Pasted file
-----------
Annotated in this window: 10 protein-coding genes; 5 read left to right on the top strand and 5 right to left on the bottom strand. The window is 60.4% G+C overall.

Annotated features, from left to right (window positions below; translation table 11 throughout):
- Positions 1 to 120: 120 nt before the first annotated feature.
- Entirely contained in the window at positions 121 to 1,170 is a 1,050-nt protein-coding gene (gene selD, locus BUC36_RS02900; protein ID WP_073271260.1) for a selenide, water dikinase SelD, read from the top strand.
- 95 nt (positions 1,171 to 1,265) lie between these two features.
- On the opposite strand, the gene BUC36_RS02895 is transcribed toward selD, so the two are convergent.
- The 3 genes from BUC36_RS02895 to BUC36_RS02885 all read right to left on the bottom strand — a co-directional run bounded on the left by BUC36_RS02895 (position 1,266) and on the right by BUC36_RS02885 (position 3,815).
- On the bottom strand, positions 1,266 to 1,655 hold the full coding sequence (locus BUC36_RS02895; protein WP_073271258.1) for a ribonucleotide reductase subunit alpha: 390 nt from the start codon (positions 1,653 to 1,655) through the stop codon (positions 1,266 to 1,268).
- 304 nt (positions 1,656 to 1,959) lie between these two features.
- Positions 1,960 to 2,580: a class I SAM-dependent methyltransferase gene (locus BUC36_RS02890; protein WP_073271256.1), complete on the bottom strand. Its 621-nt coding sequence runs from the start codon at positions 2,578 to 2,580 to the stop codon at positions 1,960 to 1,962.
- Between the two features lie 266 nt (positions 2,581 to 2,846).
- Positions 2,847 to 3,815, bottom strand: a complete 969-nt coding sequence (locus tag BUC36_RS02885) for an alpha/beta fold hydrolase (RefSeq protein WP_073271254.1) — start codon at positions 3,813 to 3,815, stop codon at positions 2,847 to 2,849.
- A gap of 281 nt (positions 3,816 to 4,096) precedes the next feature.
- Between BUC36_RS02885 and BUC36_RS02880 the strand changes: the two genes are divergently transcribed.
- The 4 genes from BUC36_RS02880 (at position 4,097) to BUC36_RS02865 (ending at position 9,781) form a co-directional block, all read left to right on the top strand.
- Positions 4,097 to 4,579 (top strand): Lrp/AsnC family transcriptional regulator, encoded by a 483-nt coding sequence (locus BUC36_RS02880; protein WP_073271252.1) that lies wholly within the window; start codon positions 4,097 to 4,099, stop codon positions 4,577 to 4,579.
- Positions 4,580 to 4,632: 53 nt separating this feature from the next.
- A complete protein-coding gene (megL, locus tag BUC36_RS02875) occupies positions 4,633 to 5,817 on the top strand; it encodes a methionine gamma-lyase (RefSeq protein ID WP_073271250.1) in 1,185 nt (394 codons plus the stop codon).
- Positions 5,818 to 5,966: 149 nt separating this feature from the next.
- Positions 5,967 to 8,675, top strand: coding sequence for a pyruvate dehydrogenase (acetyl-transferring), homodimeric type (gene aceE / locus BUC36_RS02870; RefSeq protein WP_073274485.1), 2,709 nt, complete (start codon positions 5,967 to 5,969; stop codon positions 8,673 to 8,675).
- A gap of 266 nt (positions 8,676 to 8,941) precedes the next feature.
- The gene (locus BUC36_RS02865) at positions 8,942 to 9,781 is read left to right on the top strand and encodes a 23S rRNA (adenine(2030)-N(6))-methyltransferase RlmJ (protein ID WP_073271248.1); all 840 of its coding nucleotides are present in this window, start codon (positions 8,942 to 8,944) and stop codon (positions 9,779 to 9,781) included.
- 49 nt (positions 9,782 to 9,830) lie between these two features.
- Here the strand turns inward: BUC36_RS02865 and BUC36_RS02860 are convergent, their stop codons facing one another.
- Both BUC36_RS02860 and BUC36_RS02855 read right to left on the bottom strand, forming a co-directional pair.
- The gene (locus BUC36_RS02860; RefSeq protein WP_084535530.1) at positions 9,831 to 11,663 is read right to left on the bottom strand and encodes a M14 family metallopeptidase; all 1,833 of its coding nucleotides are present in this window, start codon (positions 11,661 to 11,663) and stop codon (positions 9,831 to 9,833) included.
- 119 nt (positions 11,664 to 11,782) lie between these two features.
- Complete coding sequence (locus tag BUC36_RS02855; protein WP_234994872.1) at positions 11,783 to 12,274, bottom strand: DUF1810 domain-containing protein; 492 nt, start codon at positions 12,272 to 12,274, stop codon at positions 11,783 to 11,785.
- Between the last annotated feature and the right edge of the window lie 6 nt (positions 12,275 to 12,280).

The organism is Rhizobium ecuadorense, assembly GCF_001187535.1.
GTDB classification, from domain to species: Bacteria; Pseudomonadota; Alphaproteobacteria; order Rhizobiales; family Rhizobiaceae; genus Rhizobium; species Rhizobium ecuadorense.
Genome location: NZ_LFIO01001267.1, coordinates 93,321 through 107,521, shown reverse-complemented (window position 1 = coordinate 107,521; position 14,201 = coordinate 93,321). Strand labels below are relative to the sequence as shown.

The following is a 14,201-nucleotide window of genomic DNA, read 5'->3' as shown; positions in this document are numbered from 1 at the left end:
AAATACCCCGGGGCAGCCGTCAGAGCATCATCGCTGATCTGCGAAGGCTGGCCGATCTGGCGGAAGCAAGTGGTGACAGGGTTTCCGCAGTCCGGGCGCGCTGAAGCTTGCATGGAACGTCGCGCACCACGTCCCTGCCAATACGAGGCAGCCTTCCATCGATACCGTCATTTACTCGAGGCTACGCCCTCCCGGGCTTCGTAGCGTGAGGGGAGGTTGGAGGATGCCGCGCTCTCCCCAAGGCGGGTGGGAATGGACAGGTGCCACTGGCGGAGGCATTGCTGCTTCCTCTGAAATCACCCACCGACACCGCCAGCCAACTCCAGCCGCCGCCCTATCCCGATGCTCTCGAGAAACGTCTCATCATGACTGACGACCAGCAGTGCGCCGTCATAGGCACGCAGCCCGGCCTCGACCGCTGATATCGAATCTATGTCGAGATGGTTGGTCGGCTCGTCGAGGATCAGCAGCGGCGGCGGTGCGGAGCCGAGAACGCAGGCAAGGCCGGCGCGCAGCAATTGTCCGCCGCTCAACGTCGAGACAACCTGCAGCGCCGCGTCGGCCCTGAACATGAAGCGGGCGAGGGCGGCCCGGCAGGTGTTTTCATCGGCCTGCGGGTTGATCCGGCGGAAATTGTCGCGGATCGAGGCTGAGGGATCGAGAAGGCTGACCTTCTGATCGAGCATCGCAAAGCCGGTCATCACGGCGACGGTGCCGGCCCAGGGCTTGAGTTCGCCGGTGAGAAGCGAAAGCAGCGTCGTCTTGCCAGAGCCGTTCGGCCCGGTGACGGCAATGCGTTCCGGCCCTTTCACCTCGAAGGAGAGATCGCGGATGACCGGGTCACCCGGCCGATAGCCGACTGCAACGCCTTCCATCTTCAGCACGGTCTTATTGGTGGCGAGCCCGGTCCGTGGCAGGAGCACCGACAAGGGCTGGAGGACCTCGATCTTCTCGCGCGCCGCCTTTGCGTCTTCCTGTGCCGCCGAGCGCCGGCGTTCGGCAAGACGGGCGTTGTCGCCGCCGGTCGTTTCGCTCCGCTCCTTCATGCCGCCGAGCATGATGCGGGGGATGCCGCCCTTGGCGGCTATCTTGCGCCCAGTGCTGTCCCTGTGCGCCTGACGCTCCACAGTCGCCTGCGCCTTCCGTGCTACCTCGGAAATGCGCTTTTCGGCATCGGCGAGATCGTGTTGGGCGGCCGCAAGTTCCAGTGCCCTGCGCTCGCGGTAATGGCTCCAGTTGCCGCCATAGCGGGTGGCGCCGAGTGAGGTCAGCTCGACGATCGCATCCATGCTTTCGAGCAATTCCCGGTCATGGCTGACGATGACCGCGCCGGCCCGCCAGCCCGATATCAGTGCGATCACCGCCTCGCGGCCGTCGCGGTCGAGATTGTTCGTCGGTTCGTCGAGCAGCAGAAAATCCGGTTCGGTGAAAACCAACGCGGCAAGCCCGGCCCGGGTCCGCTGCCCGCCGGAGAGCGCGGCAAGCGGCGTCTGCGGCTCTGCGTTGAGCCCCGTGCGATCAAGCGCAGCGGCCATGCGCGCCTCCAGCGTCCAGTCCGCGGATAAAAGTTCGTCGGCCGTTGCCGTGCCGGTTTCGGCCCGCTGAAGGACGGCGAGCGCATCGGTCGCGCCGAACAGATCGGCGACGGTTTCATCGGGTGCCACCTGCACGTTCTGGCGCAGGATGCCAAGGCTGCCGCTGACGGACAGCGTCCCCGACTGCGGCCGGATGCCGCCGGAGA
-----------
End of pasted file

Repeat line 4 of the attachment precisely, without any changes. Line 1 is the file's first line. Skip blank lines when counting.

- Entirely contained in the window at positions 121 to 1,170 is a 1,050-nt protein-coding gene (gene selD, locus BUC36_RS02900; protein ID WP_073271260.1) for a selenide, water dikinase SelD, read from the top strand.